June 25, 2024


Law for politics

The Principle of Refoulement 

The principle of non-refoulement under Islamic law and international law:  complementing international legal protection in Muslim contexts -  Humanitarian Law & Policy Blog

Non-refoulement refers to the prohibition of returning or forcibly removing refugees to a country where they may face persecution, torture, or threats to their life or freedom.

The principle of non-refoulment is a fundamental aspect of international refugee law that safeguards the rights and protection of refugees. It is included in various international instruments, most notably the 1951 Refugee Convention, as well as other regional human rights treaties. 

What is the definition of a refugee? The 1951 Refugee Convention defines a refugee as a person who is outside their country of nationality or habitual residence and is unable or unwilling to avail themselves of the protection of that country due to a well-founded fear of persecution based on:

  • race, 
  • religion, 
  • nationality, 
  • political opinion, or 
  • membership in a particular social group. 

The principle of non-refoulement ensures that refugees are not sent back to a situation where their life, freedom, or human rights are at risk. The principle of non-refoulement is based on several key considerations:

  • It upholds the fundamental human rights and dignity of individuals who have fled their countries seeking safety. By preventing their return to a dangerous or life-threatening environment, this principle protects their right to life, freedom from torture, and other basic human rights.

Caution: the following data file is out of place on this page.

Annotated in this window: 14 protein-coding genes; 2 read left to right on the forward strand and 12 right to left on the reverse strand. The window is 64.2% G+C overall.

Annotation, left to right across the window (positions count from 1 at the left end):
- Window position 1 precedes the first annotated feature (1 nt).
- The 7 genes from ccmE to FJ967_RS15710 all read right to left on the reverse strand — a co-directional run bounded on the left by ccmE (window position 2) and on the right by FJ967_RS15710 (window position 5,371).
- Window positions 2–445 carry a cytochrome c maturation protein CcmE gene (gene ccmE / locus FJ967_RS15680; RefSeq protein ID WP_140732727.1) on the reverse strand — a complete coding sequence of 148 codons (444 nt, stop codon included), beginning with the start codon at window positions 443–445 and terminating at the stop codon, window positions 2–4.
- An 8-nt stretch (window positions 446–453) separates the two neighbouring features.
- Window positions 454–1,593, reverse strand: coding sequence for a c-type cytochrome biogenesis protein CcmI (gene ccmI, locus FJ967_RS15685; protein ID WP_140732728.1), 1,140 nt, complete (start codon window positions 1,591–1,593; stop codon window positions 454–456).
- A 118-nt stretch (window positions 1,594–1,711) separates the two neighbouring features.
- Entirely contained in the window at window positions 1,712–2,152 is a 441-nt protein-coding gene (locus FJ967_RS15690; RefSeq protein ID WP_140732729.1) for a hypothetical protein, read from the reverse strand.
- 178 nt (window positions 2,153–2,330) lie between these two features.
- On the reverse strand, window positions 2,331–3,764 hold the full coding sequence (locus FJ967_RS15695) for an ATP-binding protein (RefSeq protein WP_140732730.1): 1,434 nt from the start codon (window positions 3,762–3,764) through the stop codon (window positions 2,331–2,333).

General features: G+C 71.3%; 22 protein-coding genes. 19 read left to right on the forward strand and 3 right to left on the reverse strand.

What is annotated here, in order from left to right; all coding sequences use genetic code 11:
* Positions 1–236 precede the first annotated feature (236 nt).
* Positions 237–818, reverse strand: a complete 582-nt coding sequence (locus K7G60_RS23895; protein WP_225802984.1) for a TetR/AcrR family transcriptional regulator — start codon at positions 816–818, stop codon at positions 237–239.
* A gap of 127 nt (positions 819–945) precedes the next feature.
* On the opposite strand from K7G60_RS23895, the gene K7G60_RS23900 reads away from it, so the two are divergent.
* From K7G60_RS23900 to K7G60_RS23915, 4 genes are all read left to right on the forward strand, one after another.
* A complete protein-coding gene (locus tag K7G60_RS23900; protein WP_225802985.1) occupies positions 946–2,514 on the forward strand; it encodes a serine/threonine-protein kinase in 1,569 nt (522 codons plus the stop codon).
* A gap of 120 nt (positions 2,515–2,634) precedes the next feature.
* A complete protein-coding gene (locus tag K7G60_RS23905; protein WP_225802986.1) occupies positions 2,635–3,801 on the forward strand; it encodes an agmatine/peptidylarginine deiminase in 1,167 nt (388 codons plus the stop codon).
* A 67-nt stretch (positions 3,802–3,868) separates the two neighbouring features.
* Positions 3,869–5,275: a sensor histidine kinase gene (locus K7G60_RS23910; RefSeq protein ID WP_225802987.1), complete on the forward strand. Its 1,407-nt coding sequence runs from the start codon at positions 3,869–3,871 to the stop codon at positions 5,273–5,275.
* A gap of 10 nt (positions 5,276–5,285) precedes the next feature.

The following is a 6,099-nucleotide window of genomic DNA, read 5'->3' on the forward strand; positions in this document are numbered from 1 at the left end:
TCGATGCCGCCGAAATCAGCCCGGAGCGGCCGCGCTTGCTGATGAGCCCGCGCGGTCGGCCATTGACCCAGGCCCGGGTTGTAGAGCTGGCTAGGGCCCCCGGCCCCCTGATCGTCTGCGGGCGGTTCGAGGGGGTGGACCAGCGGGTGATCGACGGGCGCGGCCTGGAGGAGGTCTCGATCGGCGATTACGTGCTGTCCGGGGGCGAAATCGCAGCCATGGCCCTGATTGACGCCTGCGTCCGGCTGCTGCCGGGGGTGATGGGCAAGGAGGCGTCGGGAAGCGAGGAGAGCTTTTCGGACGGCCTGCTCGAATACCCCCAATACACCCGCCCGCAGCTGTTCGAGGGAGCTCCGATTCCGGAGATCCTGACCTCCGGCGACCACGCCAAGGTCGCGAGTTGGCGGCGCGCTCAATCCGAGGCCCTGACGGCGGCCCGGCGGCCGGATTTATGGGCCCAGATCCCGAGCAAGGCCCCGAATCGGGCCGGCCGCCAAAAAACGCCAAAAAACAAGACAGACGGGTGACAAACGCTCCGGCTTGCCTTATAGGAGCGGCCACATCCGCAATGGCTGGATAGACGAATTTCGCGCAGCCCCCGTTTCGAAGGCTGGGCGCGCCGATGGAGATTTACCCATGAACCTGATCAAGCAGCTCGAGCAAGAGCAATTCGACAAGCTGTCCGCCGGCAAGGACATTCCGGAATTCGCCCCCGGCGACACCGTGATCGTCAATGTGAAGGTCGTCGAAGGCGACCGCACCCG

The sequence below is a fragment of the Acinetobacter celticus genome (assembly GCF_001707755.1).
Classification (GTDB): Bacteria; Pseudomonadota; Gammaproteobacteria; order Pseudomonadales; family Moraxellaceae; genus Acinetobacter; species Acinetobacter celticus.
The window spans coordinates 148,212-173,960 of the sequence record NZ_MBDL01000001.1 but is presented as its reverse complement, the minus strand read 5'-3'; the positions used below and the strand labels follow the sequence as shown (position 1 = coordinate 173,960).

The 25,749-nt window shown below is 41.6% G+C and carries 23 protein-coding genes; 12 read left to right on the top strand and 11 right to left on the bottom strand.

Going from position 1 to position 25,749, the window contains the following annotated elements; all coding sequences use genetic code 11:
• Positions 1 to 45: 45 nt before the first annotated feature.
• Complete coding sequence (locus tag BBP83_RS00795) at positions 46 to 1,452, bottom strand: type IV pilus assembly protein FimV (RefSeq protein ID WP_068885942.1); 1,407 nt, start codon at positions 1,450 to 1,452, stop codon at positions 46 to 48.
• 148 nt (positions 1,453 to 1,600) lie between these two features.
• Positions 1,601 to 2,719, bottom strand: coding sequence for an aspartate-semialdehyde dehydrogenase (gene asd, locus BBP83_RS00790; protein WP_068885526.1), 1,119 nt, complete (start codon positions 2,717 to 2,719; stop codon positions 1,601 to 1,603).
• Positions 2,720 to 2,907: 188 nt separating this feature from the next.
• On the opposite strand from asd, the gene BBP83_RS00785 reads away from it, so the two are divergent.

• The principle promotes international cooperation among countries in providing protection to refugees. It recognises that the obligation to protect refugees is not solely the responsibility of the country where they first arrive but should be shared globally.
  • Refoulement can lead to forced displacement and create a cycle of persecution, violence, and instability. By respecting non-refoulement, states contribute to international stability and peace.
  • By ensuring refugees are not forcibly returned to dangerous situations, this principle encourages the search for durable solutions for refugees. These solutions may include resettlement to a third country.
  • It has also become a part of customary international law, binding on all states regardless of whether they have ratified the specific treaties. This demonstrates its universal importance. 

As is the case with most things, the principle of non-refoulement faces challenges in practice. Some states may attempt to avoid their obligations under this principle by implementing strict border controls or other deterrence measures. This may prevent refugees from reaching their country. These actions raise concerns about the respect for refugee rights.

There is a global refugee crisis in many areas across the world including the Middle East, and regions in Africa. This has highlighted the importance of upholding the principle of non-refoulement. 

It raises the questions on the responsibilities of states, the need for solidarity, and the importance of respecting the rights and dignity of individuals fleeing persecution and violence.

As we have seen, the principle of non-refoulement is a cornerstone of international refugee law as it protects the rights and safety of refugees who have fled their homes due to persecution. This is especially important for ensuring human rights and promoting international cooperation.

Author info:

John Bui is the Principal Solicitor of JB Solicitors – a law firm based in Sydney, Australia. John is a Nationally Accredited family law Mediator and Arbitrator with over 10 years’ experience in family law and commercial litigation.